Hibiscadelphus distans is a shrub or small tree that grows up to 5 meters tall. The leaves are heart-shaped, typically 4-10 cm in length, with irregular (rounded) serations on the margins. Both upper and lower leaf surfaces have branched stellate (star-shaped) hairs. Unlike most other Hawaiian members of the Mallow (Malvaceae) family which are radially symmetric, the flowers of Hibiscadelphus distans are bilaterally symmetric. The flowers are 3-4 cm long and are subtended by triangular green bracts. The calyx is largely fused to form a tube surrounding the petals which are greenish yellow and turn maroon with age. The fruit of Hau kuahiwi is a woody capsule (2.5 cm long, 1.5 cm wide) that becomes dry when mature and splits open to release the seeds. The capsule is divided into five sections with two seeds in each section that are about 5 mm long and covered with fine yellowish brown hairs.
Hibiscadelphus distans is found only on the island of Kaua’i, Hawai`i.
This species is found in a single natural population above Koai’e Stream in Waimea Canyon in a small remnant patch of open, dry forest at approximately 350 m in elevation. This region receives approximately 150 cm of rain annually and has a yearly mean temperature that ranges from 18.5 to 25.7 oC (65 to 78 oF).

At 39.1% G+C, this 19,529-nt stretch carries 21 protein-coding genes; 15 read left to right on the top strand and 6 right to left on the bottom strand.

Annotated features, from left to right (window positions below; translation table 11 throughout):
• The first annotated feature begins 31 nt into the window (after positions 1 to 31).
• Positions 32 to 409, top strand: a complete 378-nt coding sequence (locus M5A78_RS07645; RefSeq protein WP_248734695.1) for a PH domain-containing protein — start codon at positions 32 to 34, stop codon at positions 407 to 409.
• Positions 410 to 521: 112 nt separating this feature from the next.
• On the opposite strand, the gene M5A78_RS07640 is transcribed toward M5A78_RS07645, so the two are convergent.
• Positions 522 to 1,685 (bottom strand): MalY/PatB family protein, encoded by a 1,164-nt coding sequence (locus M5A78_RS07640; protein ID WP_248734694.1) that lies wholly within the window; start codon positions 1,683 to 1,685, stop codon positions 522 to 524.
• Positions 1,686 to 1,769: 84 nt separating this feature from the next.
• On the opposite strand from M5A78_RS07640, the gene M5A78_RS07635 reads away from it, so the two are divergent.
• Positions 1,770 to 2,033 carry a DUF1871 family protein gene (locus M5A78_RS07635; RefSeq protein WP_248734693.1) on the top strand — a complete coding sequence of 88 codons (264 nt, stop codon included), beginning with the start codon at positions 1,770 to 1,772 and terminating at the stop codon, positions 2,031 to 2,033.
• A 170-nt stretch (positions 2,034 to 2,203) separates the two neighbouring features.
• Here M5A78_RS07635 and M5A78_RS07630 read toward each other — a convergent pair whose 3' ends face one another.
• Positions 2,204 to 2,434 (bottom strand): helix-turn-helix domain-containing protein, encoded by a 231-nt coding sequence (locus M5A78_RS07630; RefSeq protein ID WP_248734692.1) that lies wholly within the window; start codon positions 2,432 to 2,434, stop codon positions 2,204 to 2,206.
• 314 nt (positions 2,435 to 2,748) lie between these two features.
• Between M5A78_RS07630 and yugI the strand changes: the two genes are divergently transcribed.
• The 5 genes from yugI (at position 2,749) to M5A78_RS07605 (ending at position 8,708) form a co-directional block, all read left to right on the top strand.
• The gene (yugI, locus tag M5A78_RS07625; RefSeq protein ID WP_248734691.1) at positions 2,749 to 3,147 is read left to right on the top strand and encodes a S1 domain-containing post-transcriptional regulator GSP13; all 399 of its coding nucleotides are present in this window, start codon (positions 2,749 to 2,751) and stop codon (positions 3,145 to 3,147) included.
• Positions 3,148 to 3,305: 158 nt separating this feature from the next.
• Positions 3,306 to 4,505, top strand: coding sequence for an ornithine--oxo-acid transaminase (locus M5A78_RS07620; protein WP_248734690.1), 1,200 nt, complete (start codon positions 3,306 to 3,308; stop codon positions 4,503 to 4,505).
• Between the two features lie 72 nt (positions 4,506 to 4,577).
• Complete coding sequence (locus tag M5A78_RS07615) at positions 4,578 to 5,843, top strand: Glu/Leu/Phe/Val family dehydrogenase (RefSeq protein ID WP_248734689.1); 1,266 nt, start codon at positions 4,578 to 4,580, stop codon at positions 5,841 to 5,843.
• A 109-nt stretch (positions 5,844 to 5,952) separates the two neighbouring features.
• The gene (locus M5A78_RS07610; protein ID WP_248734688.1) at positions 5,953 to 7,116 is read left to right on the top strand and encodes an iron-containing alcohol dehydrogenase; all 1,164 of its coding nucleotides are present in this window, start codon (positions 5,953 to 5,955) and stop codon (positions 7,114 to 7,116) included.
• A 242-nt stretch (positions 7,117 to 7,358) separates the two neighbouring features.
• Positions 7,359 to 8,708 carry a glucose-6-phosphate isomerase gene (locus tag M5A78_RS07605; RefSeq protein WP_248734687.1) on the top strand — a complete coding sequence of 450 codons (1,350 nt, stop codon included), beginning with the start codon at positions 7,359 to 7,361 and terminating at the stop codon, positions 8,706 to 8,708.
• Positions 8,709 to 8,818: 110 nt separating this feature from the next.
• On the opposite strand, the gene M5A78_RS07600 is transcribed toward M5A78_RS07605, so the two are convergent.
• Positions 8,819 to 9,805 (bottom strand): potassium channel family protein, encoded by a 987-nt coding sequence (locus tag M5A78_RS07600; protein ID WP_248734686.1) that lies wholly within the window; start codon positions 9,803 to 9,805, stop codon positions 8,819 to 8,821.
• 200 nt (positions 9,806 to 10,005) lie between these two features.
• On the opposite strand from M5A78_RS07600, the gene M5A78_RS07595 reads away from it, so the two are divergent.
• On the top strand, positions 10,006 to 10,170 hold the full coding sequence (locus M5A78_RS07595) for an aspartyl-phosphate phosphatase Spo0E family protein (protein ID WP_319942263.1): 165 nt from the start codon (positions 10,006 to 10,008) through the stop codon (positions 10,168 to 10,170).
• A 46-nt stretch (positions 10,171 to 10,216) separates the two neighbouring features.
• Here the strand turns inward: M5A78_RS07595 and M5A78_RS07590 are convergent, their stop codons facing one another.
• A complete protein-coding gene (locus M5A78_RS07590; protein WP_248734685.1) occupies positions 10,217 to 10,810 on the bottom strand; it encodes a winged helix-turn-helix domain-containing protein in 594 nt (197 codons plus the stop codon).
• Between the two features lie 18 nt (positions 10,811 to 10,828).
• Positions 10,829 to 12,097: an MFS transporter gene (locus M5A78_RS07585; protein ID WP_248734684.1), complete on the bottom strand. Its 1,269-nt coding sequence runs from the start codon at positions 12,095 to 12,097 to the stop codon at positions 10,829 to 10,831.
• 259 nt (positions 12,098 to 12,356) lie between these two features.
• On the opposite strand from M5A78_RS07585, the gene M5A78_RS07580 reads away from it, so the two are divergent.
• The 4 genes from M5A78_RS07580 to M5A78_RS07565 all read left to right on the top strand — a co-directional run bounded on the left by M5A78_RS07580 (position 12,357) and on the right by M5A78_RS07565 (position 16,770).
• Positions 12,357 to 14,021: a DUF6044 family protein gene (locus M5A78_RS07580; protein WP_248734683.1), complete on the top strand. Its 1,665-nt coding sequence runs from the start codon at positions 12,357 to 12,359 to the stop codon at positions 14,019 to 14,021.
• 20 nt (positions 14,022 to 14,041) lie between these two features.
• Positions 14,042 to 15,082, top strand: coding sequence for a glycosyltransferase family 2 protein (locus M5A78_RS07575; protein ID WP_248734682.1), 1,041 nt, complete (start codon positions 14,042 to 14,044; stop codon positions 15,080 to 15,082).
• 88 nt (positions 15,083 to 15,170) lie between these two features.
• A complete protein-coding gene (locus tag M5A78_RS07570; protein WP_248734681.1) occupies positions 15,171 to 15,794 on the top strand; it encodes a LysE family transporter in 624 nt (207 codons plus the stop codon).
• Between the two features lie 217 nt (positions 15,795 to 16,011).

Kauai Hau Kuahiwi is endemic to Kaua’i meaning this is the only location in the world where this species is found. This species is listed as an endangered species by the US Fish and Wildlife Service. The only known populations are in Koai`e canyon in the Pu`u Ka Pele Forest Reserve, Waimea Canyon, Kaua`i and include 106 known individuals. It is estimated that less than 200 individuals persist in the wild.